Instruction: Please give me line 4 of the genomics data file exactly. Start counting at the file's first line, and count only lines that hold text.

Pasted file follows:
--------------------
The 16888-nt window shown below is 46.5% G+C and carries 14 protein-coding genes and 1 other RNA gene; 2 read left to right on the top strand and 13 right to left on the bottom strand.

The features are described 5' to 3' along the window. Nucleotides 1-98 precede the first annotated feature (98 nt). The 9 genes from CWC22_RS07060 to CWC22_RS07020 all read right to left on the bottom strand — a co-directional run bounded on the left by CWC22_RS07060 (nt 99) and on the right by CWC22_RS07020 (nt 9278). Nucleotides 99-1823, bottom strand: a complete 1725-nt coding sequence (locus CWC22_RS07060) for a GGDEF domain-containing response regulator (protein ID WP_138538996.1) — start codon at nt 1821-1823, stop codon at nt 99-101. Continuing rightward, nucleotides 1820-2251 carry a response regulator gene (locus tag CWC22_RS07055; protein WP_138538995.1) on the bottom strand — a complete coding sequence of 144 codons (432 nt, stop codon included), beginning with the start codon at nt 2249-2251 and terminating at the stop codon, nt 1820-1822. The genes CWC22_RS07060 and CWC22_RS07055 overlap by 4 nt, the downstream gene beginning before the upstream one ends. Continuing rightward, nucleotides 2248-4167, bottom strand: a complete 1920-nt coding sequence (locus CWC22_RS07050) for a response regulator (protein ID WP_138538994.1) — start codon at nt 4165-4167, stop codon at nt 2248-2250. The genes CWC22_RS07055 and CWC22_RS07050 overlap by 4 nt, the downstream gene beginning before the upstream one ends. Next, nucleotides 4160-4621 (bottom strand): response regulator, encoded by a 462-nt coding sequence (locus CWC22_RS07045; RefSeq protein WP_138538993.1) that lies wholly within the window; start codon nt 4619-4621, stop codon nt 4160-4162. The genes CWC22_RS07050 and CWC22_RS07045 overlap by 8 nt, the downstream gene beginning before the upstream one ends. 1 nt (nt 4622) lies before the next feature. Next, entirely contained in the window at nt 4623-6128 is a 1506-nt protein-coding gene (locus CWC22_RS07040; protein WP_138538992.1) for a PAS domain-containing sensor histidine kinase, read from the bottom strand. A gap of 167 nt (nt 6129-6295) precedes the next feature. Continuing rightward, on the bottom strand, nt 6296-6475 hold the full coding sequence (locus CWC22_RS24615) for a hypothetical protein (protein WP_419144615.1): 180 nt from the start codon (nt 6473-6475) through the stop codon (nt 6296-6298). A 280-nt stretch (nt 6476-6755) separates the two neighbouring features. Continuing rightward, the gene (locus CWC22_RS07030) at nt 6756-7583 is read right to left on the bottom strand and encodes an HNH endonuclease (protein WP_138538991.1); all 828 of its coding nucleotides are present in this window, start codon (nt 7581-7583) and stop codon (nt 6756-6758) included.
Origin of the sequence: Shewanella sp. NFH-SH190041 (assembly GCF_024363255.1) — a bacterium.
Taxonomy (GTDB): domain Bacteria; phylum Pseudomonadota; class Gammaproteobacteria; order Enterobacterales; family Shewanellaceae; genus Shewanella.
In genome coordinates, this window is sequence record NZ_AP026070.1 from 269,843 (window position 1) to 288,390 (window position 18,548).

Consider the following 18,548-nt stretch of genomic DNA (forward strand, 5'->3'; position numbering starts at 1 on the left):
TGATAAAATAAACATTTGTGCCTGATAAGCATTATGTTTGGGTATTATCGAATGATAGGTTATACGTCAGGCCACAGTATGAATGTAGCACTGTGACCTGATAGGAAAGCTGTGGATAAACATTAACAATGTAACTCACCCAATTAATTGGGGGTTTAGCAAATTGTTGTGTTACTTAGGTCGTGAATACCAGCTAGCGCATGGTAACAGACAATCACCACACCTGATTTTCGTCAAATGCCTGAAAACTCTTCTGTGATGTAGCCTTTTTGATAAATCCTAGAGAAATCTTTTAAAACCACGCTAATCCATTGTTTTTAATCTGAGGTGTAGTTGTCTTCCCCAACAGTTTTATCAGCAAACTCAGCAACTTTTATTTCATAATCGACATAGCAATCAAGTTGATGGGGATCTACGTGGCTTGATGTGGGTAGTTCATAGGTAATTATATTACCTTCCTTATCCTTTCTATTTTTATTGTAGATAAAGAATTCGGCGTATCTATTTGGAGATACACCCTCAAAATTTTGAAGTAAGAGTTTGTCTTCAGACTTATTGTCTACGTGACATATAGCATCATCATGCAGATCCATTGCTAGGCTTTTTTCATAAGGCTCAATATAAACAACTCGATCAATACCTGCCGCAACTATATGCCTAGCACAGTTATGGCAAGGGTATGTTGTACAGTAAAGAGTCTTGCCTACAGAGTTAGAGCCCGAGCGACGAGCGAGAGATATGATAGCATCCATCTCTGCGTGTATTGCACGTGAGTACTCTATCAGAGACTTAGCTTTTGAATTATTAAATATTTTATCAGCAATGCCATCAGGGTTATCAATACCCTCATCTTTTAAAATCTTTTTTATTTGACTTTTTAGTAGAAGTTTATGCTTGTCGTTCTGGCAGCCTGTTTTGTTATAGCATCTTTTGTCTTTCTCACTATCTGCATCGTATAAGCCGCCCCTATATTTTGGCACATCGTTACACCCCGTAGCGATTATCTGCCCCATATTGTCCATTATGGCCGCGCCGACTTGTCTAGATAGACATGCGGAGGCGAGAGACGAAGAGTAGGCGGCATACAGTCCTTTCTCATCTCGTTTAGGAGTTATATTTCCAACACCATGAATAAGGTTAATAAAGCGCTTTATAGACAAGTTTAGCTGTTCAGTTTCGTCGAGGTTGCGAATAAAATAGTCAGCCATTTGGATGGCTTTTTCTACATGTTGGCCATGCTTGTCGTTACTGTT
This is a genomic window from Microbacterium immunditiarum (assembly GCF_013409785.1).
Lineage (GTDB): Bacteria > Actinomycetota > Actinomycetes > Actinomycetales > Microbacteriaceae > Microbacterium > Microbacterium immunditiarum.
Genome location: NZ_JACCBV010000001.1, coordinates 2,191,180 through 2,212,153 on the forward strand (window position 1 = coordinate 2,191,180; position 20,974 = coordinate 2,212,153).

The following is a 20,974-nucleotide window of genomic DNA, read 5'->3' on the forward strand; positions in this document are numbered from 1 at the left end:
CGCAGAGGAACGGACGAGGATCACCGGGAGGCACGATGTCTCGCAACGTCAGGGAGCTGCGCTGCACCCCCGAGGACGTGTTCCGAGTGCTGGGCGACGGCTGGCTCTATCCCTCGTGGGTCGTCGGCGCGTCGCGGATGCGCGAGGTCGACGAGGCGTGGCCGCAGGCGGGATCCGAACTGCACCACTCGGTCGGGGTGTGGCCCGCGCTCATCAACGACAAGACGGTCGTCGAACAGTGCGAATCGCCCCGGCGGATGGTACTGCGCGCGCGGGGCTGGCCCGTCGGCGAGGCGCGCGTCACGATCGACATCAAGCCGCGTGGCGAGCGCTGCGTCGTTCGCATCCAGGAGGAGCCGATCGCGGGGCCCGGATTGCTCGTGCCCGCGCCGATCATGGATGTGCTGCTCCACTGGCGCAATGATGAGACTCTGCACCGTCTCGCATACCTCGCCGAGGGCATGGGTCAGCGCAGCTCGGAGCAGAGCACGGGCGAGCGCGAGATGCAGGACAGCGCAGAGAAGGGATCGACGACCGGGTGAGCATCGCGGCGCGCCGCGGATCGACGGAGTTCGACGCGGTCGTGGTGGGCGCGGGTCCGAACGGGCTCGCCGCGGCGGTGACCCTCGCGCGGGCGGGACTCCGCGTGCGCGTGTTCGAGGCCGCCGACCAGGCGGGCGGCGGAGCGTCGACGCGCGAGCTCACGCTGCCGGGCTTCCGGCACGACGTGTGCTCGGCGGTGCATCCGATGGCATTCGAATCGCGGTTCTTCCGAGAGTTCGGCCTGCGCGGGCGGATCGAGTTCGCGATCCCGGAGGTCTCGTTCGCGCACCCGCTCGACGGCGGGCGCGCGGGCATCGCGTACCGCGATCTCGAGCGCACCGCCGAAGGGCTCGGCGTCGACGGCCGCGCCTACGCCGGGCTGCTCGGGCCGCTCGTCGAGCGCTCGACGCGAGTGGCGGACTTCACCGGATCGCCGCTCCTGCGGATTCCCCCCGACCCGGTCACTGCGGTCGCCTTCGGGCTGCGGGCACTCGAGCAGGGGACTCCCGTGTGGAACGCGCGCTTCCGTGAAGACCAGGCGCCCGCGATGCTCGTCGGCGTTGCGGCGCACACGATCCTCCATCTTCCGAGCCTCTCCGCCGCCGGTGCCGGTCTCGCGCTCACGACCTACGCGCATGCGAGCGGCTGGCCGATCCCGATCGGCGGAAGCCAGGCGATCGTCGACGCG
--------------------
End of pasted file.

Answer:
Taxonomy (GTDB): domain Bacteria; phylum Pseudomonadota; class Gammaproteobacteria; order Enterobacterales; family Shewanellaceae; genus Shewanella.